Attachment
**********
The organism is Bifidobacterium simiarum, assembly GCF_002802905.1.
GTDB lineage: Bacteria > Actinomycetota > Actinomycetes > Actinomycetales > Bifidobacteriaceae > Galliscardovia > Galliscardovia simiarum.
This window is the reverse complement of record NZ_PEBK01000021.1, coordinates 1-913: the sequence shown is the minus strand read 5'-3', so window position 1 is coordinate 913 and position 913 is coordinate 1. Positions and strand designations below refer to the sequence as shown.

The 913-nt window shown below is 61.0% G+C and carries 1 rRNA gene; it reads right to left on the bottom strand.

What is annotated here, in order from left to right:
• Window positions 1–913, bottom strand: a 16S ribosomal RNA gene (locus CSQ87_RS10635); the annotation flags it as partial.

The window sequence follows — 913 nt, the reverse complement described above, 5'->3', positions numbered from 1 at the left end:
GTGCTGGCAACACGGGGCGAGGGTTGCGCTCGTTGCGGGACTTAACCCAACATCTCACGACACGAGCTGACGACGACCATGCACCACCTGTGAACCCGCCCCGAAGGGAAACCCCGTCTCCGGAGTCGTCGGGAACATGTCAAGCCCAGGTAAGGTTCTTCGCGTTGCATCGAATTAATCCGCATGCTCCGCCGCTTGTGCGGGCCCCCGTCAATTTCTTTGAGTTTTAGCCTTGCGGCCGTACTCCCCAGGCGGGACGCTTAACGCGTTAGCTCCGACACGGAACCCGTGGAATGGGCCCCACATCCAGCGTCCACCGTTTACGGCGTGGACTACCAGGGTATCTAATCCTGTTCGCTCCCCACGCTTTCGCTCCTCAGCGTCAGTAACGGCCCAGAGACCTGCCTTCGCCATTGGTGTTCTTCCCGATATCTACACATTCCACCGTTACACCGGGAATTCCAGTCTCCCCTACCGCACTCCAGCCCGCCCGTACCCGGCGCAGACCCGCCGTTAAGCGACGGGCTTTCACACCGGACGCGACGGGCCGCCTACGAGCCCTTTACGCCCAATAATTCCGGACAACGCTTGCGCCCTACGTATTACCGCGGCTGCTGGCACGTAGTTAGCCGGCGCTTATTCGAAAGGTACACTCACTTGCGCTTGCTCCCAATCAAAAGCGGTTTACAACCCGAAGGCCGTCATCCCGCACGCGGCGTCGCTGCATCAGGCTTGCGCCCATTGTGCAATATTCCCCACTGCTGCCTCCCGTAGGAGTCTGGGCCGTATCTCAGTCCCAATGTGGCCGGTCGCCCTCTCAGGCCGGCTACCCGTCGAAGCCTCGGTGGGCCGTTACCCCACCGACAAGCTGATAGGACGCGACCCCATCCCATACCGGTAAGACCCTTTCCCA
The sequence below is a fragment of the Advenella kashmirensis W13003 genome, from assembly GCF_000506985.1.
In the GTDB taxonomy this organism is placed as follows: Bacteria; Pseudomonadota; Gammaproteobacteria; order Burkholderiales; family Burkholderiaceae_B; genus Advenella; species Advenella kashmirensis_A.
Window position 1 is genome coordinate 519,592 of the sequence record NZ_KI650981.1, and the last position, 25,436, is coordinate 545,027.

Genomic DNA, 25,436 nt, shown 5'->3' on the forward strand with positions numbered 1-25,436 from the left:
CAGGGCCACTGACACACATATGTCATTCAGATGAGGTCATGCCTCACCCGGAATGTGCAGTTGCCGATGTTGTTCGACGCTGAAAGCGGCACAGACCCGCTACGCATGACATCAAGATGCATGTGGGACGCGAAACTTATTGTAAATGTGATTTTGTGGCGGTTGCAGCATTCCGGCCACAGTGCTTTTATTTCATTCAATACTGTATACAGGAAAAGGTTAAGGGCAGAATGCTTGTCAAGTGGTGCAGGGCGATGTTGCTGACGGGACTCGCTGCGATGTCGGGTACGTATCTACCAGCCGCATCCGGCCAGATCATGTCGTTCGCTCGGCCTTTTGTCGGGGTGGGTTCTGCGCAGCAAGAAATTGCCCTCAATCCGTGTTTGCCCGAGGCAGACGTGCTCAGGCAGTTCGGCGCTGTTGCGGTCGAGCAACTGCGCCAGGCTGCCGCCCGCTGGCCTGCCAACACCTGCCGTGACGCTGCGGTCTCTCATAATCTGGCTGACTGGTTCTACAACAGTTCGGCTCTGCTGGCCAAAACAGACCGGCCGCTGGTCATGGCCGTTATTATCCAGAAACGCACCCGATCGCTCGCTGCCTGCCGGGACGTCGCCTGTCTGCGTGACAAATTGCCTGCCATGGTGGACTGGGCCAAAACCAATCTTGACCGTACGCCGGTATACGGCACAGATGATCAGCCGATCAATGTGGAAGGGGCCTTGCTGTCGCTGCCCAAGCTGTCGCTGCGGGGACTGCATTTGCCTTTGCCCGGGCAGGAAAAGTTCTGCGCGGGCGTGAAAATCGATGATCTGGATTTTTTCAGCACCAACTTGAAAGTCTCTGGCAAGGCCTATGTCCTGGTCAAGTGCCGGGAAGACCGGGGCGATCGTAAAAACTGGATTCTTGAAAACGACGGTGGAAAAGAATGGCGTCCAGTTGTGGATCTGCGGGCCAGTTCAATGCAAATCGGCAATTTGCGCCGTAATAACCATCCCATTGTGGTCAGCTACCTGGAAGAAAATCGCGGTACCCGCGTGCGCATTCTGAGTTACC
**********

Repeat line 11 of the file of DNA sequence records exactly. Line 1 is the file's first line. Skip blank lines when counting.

Window position 1 is genome coordinate 519,592 of the sequence record NZ_KI650981.1, and the last position, 25,436, is coordinate 545,027.